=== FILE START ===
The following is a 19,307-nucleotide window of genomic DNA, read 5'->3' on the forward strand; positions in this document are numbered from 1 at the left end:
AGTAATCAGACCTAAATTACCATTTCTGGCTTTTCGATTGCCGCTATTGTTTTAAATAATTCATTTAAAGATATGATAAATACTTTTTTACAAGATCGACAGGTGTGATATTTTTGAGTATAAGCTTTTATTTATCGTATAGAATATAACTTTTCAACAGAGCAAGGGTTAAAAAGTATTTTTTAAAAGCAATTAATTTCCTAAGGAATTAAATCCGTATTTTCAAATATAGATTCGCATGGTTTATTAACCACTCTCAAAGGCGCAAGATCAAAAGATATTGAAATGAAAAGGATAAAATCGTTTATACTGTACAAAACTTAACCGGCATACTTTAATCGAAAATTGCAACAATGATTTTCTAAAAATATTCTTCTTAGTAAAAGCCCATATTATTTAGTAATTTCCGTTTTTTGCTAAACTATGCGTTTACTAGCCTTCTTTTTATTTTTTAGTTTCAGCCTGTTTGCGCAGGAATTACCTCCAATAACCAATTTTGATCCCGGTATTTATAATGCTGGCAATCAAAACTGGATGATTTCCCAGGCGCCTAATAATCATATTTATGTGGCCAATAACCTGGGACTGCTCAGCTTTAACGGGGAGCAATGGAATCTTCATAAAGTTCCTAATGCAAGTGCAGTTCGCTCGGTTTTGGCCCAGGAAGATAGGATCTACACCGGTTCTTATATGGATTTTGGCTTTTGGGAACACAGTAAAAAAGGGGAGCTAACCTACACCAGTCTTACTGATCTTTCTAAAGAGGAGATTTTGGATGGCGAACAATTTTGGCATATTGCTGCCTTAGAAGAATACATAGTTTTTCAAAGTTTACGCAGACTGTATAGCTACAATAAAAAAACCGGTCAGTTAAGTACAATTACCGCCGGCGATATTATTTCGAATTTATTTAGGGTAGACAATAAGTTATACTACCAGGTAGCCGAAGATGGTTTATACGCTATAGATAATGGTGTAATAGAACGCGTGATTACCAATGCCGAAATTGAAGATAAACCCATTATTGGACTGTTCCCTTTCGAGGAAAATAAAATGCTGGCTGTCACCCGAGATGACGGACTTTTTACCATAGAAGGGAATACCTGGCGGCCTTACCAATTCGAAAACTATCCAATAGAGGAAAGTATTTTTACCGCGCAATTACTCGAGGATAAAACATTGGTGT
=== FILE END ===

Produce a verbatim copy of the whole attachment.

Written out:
The following is a 19,307-nucleotide window of genomic DNA, read 5'->3' on the forward strand; positions in this document are numbered from 1 at the left end:
AGTAATCAGACCTAAATTACCATTTCTGGCTTTTCGATTGCCGCTATTGTTTTAAATAATTCATTTAAAGATATGATAAATACTTTTTTACAAGATCGACAGGTGTGATATTTTTGAGTATAAGCTTTTATTTATCGTATAGAATATAACTTTTCAACAGAGCAAGGGTTAAAAAGTATTTTTTAAAAGCAATTAATTTCCTAAGGAATTAAATCCGTATTTTCAAATATAGATTCGCATGGTTTATTAACCACTCTCAAAGGCGCAAGATCAAAAGATATTGAAATGAAAAGGATAAAATCGTTTATACTGTACAAAACTTAACCGGCATACTTTAATCGAAAATTGCAACAATGATTTTCTAAAAATATTCTTCTTAGTAAAAGCCCATATTATTTAGTAATTTCCGTTTTTTGCTAAACTATGCGTTTACTAGCCTTCTTTTTATTTTTTAGTTTCAGCCTGTTTGCGCAGGAATTACCTCCAATAACCAATTTTGATCCCGGTATTTATAATGCTGGCAATCAAAACTGGATGATTTCCCAGGCGCCTAATAATCATATTTATGTGGCCAATAACCTGGGACTGCTCAGCTTTAACGGGGAGCAATGGAATCTTCATAAAGTTCCTAATGCAAGTGCAGTTCGCTCGGTTTTGGCCCAGGAAGATAGGATCTACACCGGTTCTTATATGGATTTTGGCTTTTGGGAACACAGTAAAAAAGGGGAGCTAACCTACACCAGTCTTACTGATCTTTCTAAAGAGGAGATTTTGGATGGCGAACAATTTTGGCATATTGCTGCCTTAGAAGAATACATAGTTTTTCAAAGTTTACGCAGACTGTATAGCTACAATAAAAAAACCGGTCAGTTAAGTACAATTACCGCCGGCGATATTATTTCGAATTTATTTAGGGTAGACAATAAGTTATACTACCAGGTAGCCGAAGATGGTTTATACGCTATAGATAATGGTGTAATAGAACGCGTGATTACCAATGCCGAAATTGAAGATAAACCCATTATTGGACTGTTCCCTTTCGAGGAAAATAAAATGCTGGCTGTCACCCGAGATGACGGACTTTTTACCATAGAAGGGAATACCTGGCGGCCTTACCAATTCGAAAACTATCCAATAGAGGAAAGTATTTTTACCGCGCAATTACTCGAGGATAAAACATTGGTGT